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HHS proposes significant changes to Stark, Anti-Kickback and CMP regulations

Milada Goturi October 11, 2019

On October 9, 2019, the Department of Health and Human Services (“HHS”) proposed significant amendments to the Stark Law, Anti-Kickback Law and Civil Monetary Penalty (“CMP”) Law. These proposed amendments are intended to modernize and clarify these laws, encourage value-based arrangements and care coordination and reduce some of the regulatory burdens on healthcare providers. The proposed amendments reflect efforts of the Centers for Medicare and Medicaid Services (“CMS”) and the HHS Office of Inspector General (“OIG”) to address the transition to value-based health care systems.

Stark Law

CMS proposed new compensation exceptions and clarifications to several existing Stark Law requirements. In the Fact Sheet announcing the proposed rules, CMS indicated that these changes are designed to “support the necessary evolution of the American healthcare delivery and payment system care” and are intended to “unleash innovation by permitting physicians and other healthcare providers to design and enter into value-based arrangements without fear that legitimate activities to coordinate and improve the quality of care for patients and lower costs would violate the Stark Law.”

Specifically, the proposal includes the following:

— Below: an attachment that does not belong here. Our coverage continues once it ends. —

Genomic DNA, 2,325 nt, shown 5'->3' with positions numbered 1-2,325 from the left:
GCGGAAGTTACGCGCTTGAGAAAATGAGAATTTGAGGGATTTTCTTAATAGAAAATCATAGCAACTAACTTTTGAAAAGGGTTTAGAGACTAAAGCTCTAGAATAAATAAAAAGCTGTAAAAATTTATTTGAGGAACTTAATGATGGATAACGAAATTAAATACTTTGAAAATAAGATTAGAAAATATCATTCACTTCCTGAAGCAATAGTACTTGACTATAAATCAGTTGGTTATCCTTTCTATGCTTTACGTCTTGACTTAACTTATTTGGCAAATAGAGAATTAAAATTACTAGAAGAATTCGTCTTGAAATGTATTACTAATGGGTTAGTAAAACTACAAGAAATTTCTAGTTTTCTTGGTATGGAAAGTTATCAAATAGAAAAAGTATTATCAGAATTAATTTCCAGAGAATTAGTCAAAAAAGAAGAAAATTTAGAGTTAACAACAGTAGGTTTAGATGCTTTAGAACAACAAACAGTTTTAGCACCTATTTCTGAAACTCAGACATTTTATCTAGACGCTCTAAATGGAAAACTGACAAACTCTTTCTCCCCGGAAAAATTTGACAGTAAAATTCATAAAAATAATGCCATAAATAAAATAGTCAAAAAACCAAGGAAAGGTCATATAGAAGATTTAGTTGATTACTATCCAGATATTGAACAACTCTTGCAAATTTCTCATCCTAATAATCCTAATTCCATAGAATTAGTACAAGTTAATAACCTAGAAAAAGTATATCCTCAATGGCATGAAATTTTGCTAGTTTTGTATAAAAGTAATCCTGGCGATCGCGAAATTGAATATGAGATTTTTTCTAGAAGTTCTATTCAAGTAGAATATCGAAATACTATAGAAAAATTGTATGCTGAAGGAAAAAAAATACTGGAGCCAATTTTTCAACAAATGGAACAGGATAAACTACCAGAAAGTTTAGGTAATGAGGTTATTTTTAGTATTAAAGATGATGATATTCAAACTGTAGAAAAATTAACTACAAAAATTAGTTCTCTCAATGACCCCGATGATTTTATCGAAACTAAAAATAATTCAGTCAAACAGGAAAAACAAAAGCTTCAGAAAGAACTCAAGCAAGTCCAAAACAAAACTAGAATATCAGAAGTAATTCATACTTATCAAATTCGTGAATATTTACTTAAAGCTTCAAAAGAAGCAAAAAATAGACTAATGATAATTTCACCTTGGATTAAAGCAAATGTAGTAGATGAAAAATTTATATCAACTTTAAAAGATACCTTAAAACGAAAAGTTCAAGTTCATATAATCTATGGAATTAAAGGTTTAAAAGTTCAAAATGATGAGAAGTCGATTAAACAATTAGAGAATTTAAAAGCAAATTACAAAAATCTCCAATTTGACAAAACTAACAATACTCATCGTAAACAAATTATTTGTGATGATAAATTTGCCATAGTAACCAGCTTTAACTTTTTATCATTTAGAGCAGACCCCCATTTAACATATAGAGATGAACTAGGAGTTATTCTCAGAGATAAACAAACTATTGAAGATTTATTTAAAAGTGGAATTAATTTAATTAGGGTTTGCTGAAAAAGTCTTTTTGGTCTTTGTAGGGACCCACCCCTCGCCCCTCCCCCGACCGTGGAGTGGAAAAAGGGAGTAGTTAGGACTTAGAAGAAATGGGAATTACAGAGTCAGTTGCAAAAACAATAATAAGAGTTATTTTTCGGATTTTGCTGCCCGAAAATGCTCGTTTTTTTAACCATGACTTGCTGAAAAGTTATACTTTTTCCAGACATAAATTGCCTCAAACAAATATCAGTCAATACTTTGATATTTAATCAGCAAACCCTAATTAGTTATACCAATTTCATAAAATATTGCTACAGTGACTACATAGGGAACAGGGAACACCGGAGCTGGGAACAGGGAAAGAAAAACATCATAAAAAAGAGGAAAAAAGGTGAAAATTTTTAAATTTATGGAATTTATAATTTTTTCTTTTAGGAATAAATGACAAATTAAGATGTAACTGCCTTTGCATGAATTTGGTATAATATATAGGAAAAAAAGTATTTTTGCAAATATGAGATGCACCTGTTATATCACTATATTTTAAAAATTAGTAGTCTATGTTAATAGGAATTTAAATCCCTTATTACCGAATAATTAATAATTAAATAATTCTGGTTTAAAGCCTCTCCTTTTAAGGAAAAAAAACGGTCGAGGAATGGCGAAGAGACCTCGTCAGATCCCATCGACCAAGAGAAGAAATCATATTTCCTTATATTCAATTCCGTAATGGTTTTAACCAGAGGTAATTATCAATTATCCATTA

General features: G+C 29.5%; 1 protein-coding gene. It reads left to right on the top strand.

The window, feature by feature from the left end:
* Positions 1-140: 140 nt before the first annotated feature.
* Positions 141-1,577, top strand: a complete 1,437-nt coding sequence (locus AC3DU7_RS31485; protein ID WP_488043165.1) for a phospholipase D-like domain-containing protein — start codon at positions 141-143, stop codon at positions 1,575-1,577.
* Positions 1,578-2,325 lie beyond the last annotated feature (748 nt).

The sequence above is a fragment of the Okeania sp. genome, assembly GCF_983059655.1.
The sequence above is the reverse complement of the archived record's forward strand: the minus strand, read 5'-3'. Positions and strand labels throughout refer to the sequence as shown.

• New compensation exceptions for value based arrangements, for limited remuneration to a physician and for cybersecurity technology and related services

  • New and modified guidance on several key Stark Law compliance concepts, including commercial reasonableness, the volume or value standard and fair market value

  • Several clarifications related to Stark Law compliance requirements, among which are group practice requirements and the distribution of DHS profits and guiding principles for calculating the period of disallowance

Anti-Kickback Statute

OIG proposed significant changes to the Anti-Kickback Law by adding six new safe harbors among which are three new safe harbors for value-based arrangements, as well as new safe harbors for donations of cybersecurity technology, CMS-sponsored models and services, and for certain tools and supports furnished under patient engagement arrangements.

The OIG also proposed to update several existing safe harbors:

  • The personal services and management contracts safe harbor will add greater flexibility for outcome-based payments and part-time arrangements

  • The electronic health records safe harbor will promote interoperability

  • The warranty safe harbor will protect more than one item or service

  • The local transportation safe harbor will expand and modify mileage limits for rural areas

Civil Monetary Penalty Law

With respect to proposed changes to the CMP rules, the proposal incorporates a new exception for beneficiary inducements regarding telehealth technologies provided to certain in-home dialysis patients. OIG also noted that the proposed changes to the local transportation safe harbor and new patient engagement safe harbor would also serve as exceptions under CMP’s prohibition of beneficiary inducement.

Next steps

The public currently has the opportunity to provide feedback to HHS on the proposed regulations before the final regulations will be enacted. HHS will be accepting feedback on these proposed changes up until 75 days from the date of publication in the Federal Register, which is currently scheduled for October 17.

If you have any questions regarding the proposed regulations or their impact on healthcare arrangements, please contact the authors of this blog.

Milada Goturi is a member of Thompson Coburn’s Health Care group.